The city has been destroyed and its people carried away;
the Temple, which many thought of as God’s residence, was plundered,
and it seemed that God had abandoned them.

But in the prayers of this prophet, there was still the mustard seed of faith:
(Lamentations 3.22) for God’s dsx - -
steadfast love (NRSV) or great love (NIV) - -
has no end, and is always there,
and, as with the disciples nearly 600 years later,
is waiting for us,
if we are patient enough to put ourselves aside and hope in God.

Hope in God and moving with God’s grace –
being neither brashly confident that God is our property
nor despairing in our inability to do the seemingly impossible tasks that God asks,
but that seeks to find what God calls us to;
and tries to see the world the way God does,
as Jesus saw the mustard seed,
a small thing, like a treasure buried in a field.

Hope, like that of the prophet, believes and confirms, as Paul wrote:
ei) o9 qeo/j u(pe\r h(mw=n, ti/j kaq/ h(mw=n;
since God is with us, who can be against us? (Romans 8.31)

Who, indeed, can be against us? Let’s look at one example.
Since 1890's we have lived in a society where everything is quantified that possibly can be–
we live by and for numbers and measurements.

Our nation’s founders played until they struck out,
but in games since then, we play by the clock.
We ask pastors, how big is your congregation?
or in business, how much profit?
When we describe people, we tell how tall they are
or how much money they have.
Every day, the media pound us with “how much money do you have?”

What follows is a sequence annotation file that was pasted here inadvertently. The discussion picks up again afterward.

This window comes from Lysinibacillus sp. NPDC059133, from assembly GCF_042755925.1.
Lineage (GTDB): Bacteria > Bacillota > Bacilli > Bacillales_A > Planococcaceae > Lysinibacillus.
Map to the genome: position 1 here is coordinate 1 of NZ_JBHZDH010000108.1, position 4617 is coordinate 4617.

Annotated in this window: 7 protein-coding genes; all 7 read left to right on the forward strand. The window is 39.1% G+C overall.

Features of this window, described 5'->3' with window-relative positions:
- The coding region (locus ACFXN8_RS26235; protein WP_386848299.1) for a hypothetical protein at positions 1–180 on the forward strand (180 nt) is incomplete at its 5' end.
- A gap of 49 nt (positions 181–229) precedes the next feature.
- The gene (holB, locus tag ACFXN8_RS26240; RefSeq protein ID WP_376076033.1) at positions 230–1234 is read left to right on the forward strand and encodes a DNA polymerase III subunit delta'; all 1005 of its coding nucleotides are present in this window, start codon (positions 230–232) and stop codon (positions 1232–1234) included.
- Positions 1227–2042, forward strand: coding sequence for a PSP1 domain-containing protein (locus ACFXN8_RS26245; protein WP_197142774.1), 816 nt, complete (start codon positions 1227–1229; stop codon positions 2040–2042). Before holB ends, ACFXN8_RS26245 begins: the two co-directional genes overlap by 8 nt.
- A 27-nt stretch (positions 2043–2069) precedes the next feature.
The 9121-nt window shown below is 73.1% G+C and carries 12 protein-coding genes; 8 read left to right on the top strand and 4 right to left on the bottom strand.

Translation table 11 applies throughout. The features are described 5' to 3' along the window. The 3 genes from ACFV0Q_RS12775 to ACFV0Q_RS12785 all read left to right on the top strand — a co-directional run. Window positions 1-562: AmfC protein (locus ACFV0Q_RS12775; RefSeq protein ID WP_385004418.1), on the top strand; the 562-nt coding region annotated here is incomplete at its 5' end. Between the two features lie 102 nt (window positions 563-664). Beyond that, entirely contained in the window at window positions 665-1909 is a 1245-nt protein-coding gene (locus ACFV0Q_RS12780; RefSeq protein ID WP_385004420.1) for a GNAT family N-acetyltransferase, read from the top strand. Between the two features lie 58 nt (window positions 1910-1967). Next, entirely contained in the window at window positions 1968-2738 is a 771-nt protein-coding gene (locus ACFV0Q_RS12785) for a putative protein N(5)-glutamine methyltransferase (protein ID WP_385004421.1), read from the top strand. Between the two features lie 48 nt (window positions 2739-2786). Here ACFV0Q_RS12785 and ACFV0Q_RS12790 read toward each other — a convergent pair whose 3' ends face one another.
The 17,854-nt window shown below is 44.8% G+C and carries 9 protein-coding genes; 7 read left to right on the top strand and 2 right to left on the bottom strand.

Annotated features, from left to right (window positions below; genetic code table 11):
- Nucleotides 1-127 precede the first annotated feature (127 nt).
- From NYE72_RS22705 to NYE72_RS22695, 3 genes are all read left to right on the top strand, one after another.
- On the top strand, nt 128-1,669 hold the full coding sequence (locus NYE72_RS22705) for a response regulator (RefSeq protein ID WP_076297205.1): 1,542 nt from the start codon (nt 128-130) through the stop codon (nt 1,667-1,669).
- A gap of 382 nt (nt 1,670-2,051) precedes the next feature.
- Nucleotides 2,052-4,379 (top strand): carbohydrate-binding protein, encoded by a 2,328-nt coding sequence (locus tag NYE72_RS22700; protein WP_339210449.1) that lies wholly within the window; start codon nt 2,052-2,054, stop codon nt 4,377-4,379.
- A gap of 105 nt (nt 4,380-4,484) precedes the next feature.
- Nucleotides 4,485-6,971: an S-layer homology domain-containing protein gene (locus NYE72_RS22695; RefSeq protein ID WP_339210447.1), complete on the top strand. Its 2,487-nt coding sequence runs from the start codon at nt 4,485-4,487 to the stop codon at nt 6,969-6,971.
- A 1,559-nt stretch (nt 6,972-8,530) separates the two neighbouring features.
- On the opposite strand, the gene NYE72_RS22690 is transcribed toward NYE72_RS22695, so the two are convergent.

and “what can you buy with it that sets you apart?”

So – well – how big a ball of yarn can you buy and knit with?
Big enough that God can’t get through all the tangles?

It’s easy to either feel like a failure, or overwhelmed, by the numbers,
but Jesus has told us that “numbers” don’t complete the measure.
Instead –
we invite guests who cannot repay,
we seek the one that is lost, even if it’s dangerous,
we give big parties to celebrate what’s found –
even when they cost more than the loss.

Faith is not about how much we have, but about what we “see” in the world.

Do we see the varieties of mustard in the market and reflect on God’s love of mustard seeds in all their differences?

Do we see the mustard seed of God’s grace at work in every person?

When we look at the tapestry, do we see the individual pieces, each important to the whole?

Photo by Tim Vermande; latch hook by Tim and Sherrie Vermande.
Mark Twain, “Something about repentance” Letters from the Earth, p. 135.